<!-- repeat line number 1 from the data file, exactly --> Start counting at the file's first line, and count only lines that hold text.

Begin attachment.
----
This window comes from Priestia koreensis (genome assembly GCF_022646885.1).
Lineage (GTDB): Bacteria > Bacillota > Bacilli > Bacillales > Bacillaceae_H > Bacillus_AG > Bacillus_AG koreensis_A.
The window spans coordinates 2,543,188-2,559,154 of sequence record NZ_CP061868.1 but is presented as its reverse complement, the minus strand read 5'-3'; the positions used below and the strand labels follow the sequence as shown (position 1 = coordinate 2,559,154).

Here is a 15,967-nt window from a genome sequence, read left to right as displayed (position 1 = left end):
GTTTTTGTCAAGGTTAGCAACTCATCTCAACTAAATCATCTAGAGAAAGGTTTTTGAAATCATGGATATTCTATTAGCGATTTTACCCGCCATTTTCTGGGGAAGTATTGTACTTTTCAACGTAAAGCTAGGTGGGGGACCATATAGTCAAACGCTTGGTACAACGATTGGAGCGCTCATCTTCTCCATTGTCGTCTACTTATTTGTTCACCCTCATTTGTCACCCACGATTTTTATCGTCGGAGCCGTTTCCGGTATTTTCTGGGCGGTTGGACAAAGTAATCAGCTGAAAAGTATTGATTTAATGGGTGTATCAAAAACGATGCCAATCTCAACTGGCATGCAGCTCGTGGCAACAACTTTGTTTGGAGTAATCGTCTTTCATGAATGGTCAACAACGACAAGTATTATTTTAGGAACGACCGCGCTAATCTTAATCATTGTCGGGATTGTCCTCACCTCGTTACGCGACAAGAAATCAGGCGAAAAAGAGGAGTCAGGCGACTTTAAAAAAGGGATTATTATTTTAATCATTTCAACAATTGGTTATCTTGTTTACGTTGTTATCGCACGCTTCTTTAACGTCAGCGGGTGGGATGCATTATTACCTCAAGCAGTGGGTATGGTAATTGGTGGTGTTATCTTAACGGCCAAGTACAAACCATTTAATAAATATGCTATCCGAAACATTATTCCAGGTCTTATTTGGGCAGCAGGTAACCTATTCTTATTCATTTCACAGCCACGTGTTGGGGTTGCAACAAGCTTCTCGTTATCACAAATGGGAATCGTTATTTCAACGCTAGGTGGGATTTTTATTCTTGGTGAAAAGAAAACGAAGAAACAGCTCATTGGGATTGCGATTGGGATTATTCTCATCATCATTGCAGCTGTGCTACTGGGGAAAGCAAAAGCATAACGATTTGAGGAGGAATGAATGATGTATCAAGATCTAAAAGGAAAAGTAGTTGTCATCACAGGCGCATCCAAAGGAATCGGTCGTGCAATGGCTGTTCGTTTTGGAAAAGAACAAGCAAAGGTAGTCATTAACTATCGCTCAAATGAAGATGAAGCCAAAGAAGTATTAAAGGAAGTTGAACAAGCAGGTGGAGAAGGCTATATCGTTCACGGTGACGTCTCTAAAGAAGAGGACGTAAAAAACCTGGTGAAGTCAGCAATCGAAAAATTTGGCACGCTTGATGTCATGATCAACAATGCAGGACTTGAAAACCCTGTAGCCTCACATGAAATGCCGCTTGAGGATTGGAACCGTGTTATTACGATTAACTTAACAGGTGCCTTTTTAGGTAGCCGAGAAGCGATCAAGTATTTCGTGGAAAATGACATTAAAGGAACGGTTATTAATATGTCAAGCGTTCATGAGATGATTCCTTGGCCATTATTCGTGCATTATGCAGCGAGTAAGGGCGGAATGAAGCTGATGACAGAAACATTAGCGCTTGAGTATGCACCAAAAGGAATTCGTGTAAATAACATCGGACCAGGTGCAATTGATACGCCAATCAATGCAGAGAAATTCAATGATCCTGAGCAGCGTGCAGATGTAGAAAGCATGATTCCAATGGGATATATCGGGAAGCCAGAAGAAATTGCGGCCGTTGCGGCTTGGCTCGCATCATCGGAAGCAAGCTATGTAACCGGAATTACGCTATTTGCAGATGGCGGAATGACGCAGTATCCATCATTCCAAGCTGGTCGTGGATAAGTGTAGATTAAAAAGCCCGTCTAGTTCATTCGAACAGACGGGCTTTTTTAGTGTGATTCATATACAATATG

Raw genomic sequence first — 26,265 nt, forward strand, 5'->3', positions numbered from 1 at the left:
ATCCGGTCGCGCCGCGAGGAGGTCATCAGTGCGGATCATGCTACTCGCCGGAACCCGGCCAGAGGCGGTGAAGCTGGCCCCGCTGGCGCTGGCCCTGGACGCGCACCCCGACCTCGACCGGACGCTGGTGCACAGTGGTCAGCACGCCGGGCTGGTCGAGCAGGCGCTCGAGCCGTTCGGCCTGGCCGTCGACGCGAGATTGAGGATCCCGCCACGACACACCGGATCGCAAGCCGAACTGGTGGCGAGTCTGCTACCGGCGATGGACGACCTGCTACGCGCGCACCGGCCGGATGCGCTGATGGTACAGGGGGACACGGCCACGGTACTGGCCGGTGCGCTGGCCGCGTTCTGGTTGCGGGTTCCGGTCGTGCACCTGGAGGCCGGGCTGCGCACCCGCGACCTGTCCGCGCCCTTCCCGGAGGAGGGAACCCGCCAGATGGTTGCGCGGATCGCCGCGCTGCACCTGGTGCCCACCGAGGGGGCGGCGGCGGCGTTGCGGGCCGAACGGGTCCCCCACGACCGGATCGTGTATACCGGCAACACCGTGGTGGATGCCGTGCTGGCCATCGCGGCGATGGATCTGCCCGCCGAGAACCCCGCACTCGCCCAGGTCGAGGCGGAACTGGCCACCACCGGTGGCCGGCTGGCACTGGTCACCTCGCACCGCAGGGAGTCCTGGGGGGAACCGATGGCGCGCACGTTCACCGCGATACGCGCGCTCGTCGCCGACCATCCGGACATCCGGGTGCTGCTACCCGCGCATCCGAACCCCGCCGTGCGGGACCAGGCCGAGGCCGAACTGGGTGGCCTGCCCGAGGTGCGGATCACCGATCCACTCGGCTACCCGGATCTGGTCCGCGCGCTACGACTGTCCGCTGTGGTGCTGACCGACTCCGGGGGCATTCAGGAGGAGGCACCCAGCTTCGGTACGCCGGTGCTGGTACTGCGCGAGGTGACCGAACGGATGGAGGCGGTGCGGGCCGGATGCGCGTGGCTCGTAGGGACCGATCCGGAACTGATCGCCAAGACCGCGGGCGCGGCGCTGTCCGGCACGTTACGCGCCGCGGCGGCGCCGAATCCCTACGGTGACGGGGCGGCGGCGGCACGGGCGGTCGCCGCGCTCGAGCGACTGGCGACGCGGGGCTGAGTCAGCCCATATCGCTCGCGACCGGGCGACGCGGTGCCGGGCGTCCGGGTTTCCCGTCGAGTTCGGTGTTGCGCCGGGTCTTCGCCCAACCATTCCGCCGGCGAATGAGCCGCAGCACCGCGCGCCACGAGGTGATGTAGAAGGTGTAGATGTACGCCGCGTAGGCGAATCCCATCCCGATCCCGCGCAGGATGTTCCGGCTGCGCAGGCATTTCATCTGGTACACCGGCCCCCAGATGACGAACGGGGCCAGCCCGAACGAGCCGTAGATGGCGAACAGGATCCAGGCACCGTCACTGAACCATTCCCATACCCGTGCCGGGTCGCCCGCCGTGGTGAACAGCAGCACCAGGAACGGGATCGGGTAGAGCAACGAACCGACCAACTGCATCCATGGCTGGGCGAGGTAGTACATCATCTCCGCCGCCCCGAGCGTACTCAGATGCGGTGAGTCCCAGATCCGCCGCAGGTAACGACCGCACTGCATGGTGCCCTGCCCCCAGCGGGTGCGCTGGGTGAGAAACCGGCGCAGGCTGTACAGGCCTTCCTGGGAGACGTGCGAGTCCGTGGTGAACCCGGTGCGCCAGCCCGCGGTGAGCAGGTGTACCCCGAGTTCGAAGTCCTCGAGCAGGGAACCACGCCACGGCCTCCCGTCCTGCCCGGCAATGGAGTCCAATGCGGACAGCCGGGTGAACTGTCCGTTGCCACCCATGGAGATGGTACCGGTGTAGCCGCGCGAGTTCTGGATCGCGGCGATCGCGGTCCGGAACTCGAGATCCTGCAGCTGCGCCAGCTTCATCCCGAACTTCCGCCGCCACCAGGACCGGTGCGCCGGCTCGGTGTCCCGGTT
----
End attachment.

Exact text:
This window comes from Priestia koreensis (genome assembly GCF_022646885.1).